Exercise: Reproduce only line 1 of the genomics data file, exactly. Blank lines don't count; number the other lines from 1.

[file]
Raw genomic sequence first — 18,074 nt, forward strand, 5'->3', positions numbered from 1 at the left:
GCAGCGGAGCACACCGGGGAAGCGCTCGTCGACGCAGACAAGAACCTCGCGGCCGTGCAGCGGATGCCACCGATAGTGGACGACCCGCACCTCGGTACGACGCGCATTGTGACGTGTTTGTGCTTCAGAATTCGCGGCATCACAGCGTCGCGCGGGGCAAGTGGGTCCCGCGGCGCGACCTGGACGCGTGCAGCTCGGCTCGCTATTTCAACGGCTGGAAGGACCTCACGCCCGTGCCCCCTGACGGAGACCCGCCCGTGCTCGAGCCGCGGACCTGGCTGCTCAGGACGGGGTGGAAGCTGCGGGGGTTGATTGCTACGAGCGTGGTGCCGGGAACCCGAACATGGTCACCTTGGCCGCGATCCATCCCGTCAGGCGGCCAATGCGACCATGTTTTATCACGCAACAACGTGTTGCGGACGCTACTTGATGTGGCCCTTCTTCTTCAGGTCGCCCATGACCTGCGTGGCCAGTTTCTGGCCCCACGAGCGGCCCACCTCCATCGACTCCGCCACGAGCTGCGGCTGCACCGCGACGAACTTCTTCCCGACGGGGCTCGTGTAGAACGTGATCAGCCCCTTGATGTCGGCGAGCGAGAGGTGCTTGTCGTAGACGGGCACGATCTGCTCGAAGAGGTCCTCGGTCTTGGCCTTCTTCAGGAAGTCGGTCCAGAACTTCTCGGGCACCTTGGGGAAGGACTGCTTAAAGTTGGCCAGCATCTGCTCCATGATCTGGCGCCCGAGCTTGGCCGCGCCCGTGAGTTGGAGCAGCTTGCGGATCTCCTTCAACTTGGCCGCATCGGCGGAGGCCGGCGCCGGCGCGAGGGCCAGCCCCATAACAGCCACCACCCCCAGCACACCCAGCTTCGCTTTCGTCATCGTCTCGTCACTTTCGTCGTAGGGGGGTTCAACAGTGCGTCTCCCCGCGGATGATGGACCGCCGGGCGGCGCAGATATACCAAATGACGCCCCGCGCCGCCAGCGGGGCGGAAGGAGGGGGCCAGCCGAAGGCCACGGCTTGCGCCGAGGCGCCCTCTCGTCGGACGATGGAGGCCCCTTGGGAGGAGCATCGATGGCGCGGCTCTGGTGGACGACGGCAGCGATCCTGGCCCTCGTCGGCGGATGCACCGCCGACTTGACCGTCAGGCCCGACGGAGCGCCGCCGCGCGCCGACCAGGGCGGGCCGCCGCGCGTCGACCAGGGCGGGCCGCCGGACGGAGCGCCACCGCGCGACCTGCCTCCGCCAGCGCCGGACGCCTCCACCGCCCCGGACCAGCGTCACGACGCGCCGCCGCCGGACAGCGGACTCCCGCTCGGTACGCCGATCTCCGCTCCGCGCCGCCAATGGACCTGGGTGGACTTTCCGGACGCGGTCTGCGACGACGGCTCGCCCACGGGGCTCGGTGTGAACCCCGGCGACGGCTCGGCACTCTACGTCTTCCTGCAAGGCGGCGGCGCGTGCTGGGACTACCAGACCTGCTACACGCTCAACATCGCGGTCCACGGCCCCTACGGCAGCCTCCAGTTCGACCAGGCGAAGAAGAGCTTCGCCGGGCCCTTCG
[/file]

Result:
Raw genomic sequence first — 18,074 nt, forward strand, 5'->3', positions numbered from 1 at the left: